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I want to create a few illustrations for one of my c++ related articles. This illustration must show how different structures are placed in memory ( variables, vtable, pointers etc ). I want illustrations to look something like this, like this or like this. Of course i can draw such illustrations by hand using gimp/photoshop or writer/msword. But i need a few dozens of them, so drawing them manually will take a lot of time :(. Is it some software ( preferrably free ), script or tool available that can help me to create such illustrations fast?

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Any vector drawing or diagramming tool will do this sort of illustration. Examples of open-source ones are:

  • Dia - a diagramming tool that does the same sort of thing as Visio. It is released under the GPL, Linux/Unix and Windows versions are available.

  • Inkscape - a vector drawing tool that does the same sort of thing as Adobe Illustrator or Corel draw. Again, this runs on Windows, Linux/Unix and Mac OSX.

  • Xfig - this is a diagramming tool. It's somewhat old-school and has a different user interface to a modern direct-manipulation one. However, it's quite powerful and runs very quickly. As far as I am aware, it uses Xlib, so it's quite closely bound to X and only runs on X-based platforms such as Linux/Unix or Cygwin.

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seems that i forgot dia. Not a silver bullet, but i think that rectangles-with-text will be drawn by it at suitable speed. Thanks – Eye of Hell Feb 23 '09 at 14:45

It's seems to be xfig figures. Used by every good scientist in their articles :)

I used it several times for paper, report and other stuff. Every phd thesis in computer science are full of xfig pictures :)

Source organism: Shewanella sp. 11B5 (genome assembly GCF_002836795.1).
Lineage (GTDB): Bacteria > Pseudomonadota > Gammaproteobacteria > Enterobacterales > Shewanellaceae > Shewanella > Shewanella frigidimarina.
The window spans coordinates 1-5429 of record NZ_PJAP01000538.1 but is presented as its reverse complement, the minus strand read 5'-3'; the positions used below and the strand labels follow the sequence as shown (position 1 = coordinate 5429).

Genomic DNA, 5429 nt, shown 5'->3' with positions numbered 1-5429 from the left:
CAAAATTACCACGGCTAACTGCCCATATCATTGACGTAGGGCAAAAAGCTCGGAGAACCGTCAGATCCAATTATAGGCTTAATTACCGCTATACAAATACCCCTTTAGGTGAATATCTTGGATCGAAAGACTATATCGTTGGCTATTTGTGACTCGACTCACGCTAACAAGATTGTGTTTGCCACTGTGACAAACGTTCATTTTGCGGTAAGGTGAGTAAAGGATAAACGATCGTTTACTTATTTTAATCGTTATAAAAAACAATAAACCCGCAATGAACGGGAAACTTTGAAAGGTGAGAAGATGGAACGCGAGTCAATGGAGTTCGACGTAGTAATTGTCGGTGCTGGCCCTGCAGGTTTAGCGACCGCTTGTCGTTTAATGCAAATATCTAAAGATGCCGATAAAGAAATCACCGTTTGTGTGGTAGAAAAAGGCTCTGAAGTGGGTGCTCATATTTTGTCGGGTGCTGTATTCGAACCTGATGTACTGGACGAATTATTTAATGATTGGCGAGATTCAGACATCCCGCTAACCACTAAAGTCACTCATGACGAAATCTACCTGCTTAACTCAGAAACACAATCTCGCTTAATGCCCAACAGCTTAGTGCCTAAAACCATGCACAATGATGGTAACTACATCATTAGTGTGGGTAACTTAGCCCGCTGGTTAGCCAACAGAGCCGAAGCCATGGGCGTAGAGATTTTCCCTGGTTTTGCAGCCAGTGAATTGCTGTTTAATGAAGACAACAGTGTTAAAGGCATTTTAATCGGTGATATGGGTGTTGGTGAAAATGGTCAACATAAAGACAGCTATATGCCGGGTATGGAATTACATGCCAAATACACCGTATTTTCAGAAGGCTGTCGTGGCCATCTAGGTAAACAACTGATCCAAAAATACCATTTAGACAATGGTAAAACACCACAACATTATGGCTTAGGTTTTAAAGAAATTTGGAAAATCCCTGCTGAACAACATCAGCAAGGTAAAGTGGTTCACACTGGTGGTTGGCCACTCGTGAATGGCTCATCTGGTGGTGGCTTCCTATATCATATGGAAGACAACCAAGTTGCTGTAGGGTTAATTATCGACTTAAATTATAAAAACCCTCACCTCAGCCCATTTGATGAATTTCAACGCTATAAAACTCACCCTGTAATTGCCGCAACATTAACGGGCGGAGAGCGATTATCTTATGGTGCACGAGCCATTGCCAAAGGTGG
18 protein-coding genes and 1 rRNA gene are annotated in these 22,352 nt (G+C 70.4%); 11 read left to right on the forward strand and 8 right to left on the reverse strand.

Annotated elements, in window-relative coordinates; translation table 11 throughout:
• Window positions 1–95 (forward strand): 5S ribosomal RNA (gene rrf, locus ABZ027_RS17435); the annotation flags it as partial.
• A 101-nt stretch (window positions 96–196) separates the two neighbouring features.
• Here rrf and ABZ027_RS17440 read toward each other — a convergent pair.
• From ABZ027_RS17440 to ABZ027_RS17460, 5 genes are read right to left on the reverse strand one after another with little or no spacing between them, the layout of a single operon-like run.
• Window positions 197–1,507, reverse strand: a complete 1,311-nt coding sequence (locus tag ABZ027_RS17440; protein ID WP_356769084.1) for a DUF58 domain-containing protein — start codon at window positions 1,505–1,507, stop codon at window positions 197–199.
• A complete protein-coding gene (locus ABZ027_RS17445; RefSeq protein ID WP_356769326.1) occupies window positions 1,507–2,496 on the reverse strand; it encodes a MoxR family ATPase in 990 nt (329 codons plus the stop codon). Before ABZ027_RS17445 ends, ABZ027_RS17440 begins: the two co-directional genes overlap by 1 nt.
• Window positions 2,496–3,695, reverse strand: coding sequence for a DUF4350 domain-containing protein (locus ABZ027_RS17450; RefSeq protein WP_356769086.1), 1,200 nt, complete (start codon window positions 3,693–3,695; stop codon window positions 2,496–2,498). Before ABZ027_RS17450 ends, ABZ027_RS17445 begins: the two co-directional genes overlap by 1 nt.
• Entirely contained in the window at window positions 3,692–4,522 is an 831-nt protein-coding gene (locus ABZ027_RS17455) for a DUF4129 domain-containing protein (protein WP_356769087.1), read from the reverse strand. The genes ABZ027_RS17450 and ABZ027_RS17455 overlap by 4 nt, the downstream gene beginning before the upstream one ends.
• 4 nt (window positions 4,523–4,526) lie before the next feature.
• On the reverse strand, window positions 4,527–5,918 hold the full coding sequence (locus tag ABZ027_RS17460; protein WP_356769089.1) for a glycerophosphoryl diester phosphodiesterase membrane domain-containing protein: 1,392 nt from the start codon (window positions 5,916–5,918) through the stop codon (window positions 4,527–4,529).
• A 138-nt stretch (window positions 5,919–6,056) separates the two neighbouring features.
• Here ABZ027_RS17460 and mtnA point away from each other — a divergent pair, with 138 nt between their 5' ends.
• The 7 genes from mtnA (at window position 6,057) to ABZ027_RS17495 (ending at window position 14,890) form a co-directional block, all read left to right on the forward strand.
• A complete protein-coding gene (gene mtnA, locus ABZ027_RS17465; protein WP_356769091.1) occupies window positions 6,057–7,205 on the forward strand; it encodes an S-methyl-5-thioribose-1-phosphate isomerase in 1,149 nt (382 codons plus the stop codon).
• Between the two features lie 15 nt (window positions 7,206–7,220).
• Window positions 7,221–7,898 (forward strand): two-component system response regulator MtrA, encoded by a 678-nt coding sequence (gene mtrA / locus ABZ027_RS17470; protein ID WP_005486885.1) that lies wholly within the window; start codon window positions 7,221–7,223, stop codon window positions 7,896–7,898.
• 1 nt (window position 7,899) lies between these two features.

Of course, it's open source, very powerfull, maybe hard to begin for people not used to unix old school apps. But really very powerfull imo and lots of doc on the web.

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i was always thinking that xfig is no difference from gimp/photoshop/inkscape/coreldraw. It will take me a lot of time to create such illustrations in the raster / vector image editing program :(. Any ways to accelerate process a bit? – Eye of Hell Feb 23 '09 at 14:30
When you get used to xfig, this kind of figure take no long to draw but i admit some "xfig trick" must be known. My firsts figures took me a while but now it's much more faster as I can reuse old figures. – claf Feb 23 '09 at 14:42

Maybe ImageMagick could come your way. I found it pretty useful when bulk-processing images.

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but imagemagick is just a batch image processor userd to resize / change format / apply filters to a huge amount of images. How can it help me to illustrate structures in memory? – Eye of Hell Feb 23 '09 at 14:32
Not only that, you can even design with IM, but I've taken a look to the instruments NXC suggested you, and as far as I can understand they are better for your purpose. Sorry for the answer. – Federico Zancan Feb 24 '09 at 7:56

Is the layout of structs defined by the C++ standard? I would suppose that it is compiler dependent.

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nope. this is exactly the point i want to illustrate my article. So my collegues can see "how all it works" under the hood of they favorite visual c++ 2008 – Eye of Hell Feb 23 '09 at 14:34
IIRC, the only part of the memory layout that isn't defined by the spec is the padding. Everything else should be exactly the same compiler to compiler. – rmeador Feb 23 '09 at 15:14

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